Biomethane—natural gas made by upgrading biogas produced by the controlled decomposition of dairy manure or similar waste products—can serve as a cost-effective renewable substitute for natural gas, according to a study published earlier this year.
The study, Biomethane from Dairy Waste: A Sourcebook for the Production and Use of Renewable Natural Gas in California, surveys the most effective and economical technologies for producing biomethane, as well as specific applications and markets for the gas.
Project partners on the study, which was funded by the USDA, include Sustainable Conservation, Western United Dairymen, Institute for Environmental Management, Great Valley Center, CalStart and RCM Digesters.
The authors conclude that manure from about half the cows in California would provide enough biomethane to power all the natural gas vehicles currently operating in the state. Furthermore:
There are 8.5 million cows in the United States, each producing enough manure to potentially generate about 30 cubic feet of biomethane per day, which could replace significant amounts of natural gas at today’s prices. If used as vehicle fuel, biomethane could power a million cars.
The technologies for converting dairy manure to biomethane are already used at several landfills around the United States. Sweden has 20 plants producing biomethane and runs 2,300 buses on it. As natural gas prices continue to rise, biomethane fuel is becoming cost-competitive with natural gas and diesel, and is much cheaper than hydrogen.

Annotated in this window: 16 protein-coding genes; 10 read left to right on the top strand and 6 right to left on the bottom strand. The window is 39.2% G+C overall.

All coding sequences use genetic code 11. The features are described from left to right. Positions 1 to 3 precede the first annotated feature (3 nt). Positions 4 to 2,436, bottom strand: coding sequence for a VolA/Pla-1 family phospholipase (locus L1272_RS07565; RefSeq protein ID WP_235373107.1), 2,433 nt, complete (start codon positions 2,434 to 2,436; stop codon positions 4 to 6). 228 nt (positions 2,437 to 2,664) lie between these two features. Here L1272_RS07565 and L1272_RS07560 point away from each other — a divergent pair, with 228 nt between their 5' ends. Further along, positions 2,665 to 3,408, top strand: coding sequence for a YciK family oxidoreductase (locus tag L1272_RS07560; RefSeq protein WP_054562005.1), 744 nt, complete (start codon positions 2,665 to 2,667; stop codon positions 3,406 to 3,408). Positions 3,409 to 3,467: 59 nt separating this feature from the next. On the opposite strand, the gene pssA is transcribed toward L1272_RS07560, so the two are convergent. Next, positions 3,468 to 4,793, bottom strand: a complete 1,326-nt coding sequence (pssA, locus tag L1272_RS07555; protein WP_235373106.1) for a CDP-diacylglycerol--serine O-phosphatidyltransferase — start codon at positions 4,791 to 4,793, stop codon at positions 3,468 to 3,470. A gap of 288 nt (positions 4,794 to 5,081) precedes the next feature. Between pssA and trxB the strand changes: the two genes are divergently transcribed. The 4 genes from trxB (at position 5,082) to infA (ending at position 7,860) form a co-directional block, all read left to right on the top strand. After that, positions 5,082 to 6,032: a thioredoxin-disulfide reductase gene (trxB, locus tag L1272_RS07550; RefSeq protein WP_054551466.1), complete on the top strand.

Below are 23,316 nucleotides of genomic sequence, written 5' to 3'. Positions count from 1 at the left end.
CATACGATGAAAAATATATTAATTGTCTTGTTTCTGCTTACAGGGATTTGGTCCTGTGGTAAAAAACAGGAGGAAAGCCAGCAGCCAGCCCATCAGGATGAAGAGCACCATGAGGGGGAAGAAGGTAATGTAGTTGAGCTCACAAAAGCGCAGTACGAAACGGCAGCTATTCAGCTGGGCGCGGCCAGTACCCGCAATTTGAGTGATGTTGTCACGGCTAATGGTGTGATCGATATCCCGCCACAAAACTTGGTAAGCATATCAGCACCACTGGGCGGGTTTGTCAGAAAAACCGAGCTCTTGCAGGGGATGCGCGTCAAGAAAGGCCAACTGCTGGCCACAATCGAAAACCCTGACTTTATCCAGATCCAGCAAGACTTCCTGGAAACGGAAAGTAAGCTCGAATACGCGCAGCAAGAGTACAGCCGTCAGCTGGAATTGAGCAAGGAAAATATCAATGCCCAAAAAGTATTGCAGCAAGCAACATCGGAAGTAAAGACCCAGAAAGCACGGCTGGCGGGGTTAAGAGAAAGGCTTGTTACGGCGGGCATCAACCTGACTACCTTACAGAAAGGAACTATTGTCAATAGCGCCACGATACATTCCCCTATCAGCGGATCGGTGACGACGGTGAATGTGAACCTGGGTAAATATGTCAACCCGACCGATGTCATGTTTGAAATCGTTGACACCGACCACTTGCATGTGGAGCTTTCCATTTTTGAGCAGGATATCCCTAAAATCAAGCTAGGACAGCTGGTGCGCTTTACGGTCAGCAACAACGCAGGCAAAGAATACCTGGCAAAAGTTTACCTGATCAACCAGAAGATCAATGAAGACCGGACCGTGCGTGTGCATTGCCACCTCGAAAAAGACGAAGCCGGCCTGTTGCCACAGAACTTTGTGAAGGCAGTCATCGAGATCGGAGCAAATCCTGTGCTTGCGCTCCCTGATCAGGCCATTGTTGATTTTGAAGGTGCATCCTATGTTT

Switching to biomethane improves air quality, reduces greenhouse gas emissions, improves water quality and strengthens rural economies.Allen Dusault, Biofuels Project Manager for Sustainable Conservation
California has particularly good reasons for using biomethane. The state is home to more than 1.7 million dairy cows, with a technically feasible potential for producing about 18 billion cubic feet of methane a year, equivalent to over 150 million gallons of gasoline.
The San Joaquin Valley, where most of the cows reside, has some of the nation’s most polluted air. A dairy biomethane industry along Highway 99 could serve as the start for a renewable fuel highway.
Unlike ethanol and biodiesel, biomethane receives no direct government funding or incentives. To quickly achieve the full potential of biomethane, the federal and state governments must support development of the technology, markets, programmatic infrastructure and regulatory environment that will allow rapid use of this practical, domestic energy resource.—Michael Marsh, CEO, Western United Dairymen
|Stages and technologies in biomethane production. Click to enlarge.|
The report deals with five major areas:
Producing biogas from dairy wastes with anaerobic digesters.
Upgrading biogas to fuel-grade biomethane by removing hydrogen sulfide, moisture, and carbon dioxide.
Using and distributing biogas and biomethane.
Meeting regulatory requirements and obtaining access to government incentives.
Determining the financial, economic, and business environment for the development of a biomethane industry.